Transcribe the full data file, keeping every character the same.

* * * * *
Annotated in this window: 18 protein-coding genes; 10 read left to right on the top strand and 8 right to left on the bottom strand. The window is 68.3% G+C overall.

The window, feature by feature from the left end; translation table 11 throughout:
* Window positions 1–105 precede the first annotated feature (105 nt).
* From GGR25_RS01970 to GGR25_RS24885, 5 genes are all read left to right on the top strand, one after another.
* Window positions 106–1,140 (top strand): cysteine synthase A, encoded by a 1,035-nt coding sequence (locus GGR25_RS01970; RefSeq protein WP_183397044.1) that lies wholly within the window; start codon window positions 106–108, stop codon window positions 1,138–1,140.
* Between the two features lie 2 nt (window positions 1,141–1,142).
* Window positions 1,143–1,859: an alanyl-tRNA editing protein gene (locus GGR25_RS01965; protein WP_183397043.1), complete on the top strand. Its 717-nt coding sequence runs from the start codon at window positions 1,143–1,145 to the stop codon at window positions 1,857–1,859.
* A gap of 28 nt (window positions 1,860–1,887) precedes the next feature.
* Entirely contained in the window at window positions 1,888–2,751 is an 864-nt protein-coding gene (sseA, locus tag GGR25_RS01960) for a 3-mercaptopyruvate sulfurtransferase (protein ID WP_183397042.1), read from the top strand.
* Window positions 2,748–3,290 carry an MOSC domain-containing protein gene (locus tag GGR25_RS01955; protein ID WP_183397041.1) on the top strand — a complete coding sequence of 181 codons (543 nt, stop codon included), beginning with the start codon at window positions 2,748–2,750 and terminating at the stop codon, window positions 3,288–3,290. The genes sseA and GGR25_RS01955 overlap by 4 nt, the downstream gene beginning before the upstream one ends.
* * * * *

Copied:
Annotated in this window: 18 protein-coding genes; 10 read left to right on the top strand and 8 right to left on the bottom strand. The window is 68.3% G+C overall.

The window, feature by feature from the left end; translation table 11 throughout:
* Window positions 1–105 precede the first annotated feature (105 nt).
* From GGR25_RS01970 to GGR25_RS24885, 5 genes are all read left to right on the top strand, one after another.
* Window positions 106–1,140 (top strand): cysteine synthase A, encoded by a 1,035-nt coding sequence (locus GGR25_RS01970; RefSeq protein WP_183397044.1) that lies wholly within the window; start codon window positions 106–108, stop codon window positions 1,138–1,140.
* Between the two features lie 2 nt (window positions 1,141–1,142).
* Window positions 1,143–1,859: an alanyl-tRNA editing protein gene (locus GGR25_RS01965; protein WP_183397043.1), complete on the top strand. Its 717-nt coding sequence runs from the start codon at window positions 1,143–1,145 to the stop codon at window positions 1,857–1,859.
* A gap of 28 nt (window positions 1,860–1,887) precedes the next feature.
* Entirely contained in the window at window positions 1,888–2,751 is an 864-nt protein-coding gene (sseA, locus tag GGR25_RS01960) for a 3-mercaptopyruvate sulfurtransferase (protein ID WP_183397042.1), read from the top strand.
* Window positions 2,748–3,290 carry an MOSC domain-containing protein gene (locus tag GGR25_RS01955; protein ID WP_183397041.1) on the top strand — a complete coding sequence of 181 codons (543 nt, stop codon included), beginning with the start codon at window positions 2,748–2,750 and terminating at the stop codon, window positions 3,288–3,290. The genes sseA and GGR25_RS01955 overlap by 4 nt, the downstream gene beginning before the upstream one ends.